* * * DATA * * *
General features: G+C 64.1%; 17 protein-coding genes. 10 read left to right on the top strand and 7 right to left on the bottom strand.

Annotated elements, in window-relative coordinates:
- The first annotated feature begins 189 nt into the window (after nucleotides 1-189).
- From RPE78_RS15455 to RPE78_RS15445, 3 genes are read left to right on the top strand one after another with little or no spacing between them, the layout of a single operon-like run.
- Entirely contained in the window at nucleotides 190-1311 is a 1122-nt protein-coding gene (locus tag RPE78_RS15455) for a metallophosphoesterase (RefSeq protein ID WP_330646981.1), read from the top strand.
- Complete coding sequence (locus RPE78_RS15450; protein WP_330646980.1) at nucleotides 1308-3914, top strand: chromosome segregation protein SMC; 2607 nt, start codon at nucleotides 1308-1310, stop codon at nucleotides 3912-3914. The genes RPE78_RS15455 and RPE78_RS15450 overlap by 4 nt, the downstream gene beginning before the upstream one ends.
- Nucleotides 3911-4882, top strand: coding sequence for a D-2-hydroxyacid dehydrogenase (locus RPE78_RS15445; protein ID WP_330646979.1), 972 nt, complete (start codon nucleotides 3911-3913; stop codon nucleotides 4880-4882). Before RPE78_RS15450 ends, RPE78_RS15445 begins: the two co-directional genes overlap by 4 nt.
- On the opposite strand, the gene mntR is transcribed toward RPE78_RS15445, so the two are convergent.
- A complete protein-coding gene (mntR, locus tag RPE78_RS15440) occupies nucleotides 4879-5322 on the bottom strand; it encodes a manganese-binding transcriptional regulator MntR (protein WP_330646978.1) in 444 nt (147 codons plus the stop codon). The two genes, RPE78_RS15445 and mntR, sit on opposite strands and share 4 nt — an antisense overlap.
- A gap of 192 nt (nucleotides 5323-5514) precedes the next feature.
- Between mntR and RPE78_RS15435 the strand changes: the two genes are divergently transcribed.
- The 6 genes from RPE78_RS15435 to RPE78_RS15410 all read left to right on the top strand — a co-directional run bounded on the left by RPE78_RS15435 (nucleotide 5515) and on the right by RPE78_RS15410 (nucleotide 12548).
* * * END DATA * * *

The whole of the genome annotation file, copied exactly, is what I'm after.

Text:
General features: G+C 64.1%; 17 protein-coding genes. 10 read left to right on the top strand and 7 right to left on the bottom strand.

Annotated elements, in window-relative coordinates:
- The first annotated feature begins 189 nt into the window (after nucleotides 1-189).
- From RPE78_RS15455 to RPE78_RS15445, 3 genes are read left to right on the top strand one after another with little or no spacing between them, the layout of a single operon-like run.
- Entirely contained in the window at nucleotides 190-1311 is a 1122-nt protein-coding gene (locus tag RPE78_RS15455) for a metallophosphoesterase (RefSeq protein ID WP_330646981.1), read from the top strand.
- Complete coding sequence (locus RPE78_RS15450; protein WP_330646980.1) at nucleotides 1308-3914, top strand: chromosome segregation protein SMC; 2607 nt, start codon at nucleotides 1308-1310, stop codon at nucleotides 3912-3914. The genes RPE78_RS15455 and RPE78_RS15450 overlap by 4 nt, the downstream gene beginning before the upstream one ends.
- Nucleotides 3911-4882, top strand: coding sequence for a D-2-hydroxyacid dehydrogenase (locus RPE78_RS15445; protein ID WP_330646979.1), 972 nt, complete (start codon nucleotides 3911-3913; stop codon nucleotides 4880-4882). Before RPE78_RS15450 ends, RPE78_RS15445 begins: the two co-directional genes overlap by 4 nt.
- On the opposite strand, the gene mntR is transcribed toward RPE78_RS15445, so the two are convergent.
- A complete protein-coding gene (mntR, locus tag RPE78_RS15440) occupies nucleotides 4879-5322 on the bottom strand; it encodes a manganese-binding transcriptional regulator MntR (protein WP_330646978.1) in 444 nt (147 codons plus the stop codon). The two genes, RPE78_RS15445 and mntR, sit on opposite strands and share 4 nt — an antisense overlap.
- A gap of 192 nt (nucleotides 5323-5514) precedes the next feature.
- Between mntR and RPE78_RS15435 the strand changes: the two genes are divergently transcribed.
- The 6 genes from RPE78_RS15435 to RPE78_RS15410 all read left to right on the top strand — a co-directional run bounded on the left by RPE78_RS15435 (nucleotide 5515) and on the right by RPE78_RS15410 (nucleotide 12548).